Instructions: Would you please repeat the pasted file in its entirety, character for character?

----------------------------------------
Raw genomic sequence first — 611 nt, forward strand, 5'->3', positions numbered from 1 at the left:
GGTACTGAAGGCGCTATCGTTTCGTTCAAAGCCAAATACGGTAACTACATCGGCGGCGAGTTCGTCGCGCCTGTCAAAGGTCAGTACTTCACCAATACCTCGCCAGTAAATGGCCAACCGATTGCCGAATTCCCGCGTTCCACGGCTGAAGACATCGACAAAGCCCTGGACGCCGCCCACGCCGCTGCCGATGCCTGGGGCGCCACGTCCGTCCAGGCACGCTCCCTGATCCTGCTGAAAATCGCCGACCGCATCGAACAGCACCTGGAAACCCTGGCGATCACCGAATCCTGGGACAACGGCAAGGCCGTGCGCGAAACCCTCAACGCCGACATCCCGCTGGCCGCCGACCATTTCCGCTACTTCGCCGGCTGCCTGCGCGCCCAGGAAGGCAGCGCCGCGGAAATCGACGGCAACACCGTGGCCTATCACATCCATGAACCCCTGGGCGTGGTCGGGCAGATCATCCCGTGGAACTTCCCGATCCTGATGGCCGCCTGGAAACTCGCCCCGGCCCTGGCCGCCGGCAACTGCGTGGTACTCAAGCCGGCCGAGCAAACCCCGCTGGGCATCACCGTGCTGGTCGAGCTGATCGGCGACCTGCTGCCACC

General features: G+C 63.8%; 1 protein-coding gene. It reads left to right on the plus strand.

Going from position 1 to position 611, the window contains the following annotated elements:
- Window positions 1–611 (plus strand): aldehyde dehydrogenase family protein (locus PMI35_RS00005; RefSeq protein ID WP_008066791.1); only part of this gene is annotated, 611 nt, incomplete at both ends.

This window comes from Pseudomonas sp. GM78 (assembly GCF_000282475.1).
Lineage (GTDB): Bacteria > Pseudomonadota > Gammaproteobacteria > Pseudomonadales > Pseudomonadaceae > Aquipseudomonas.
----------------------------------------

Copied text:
Raw genomic sequence first — 611 nt, forward strand, 5'->3', positions numbered from 1 at the left:
GGTACTGAAGGCGCTATCGTTTCGTTCAAAGCCAAATACGGTAACTACATCGGCGGCGAGTTCGTCGCGCCTGTCAAAGGTCAGTACTTCACCAATACCTCGCCAGTAAATGGCCAACCGATTGCCGAATTCCCGCGTTCCACGGCTGAAGACATCGACAAAGCCCTGGACGCCGCCCACGCCGCTGCCGATGCCTGGGGCGCCACGTCCGTCCAGGCACGCTCCCTGATCCTGCTGAAAATCGCCGACCGCATCGAACAGCACCTGGAAACCCTGGCGATCACCGAATCCTGGGACAACGGCAAGGCCGTGCGCGAAACCCTCAACGCCGACATCCCGCTGGCCGCCGACCATTTCCGCTACTTCGCCGGCTGCCTGCGCGCCCAGGAAGGCAGCGCCGCGGAAATCGACGGCAACACCGTGGCCTATCACATCCATGAACCCCTGGGCGTGGTCGGGCAGATCATCCCGTGGAACTTCCCGATCCTGATGGCCGCCTGGAAACTCGCCCCGGCCCTGGCCGCCGGCAACTGCGTGGTACTCAAGCCGGCCGAGCAAACCCCGCTGGGCATCACCGTGCTGGTCGAGCTGATCGGCGACCTGCTGCCACC

General features: G+C 63.8%; 1 protein-coding gene. It reads left to right on the plus strand.

Going from position 1 to position 611, the window contains the following annotated elements:
- Window positions 1–611 (plus strand): aldehyde dehydrogenase family protein (locus PMI35_RS00005; RefSeq protein ID WP_008066791.1); only part of this gene is annotated, 611 nt, incomplete at both ends.

This window comes from Pseudomonas sp. GM78 (assembly GCF_000282475.1).
Lineage (GTDB): Bacteria > Pseudomonadota > Gammaproteobacteria > Pseudomonadales > Pseudomonadaceae > Aquipseudomonas.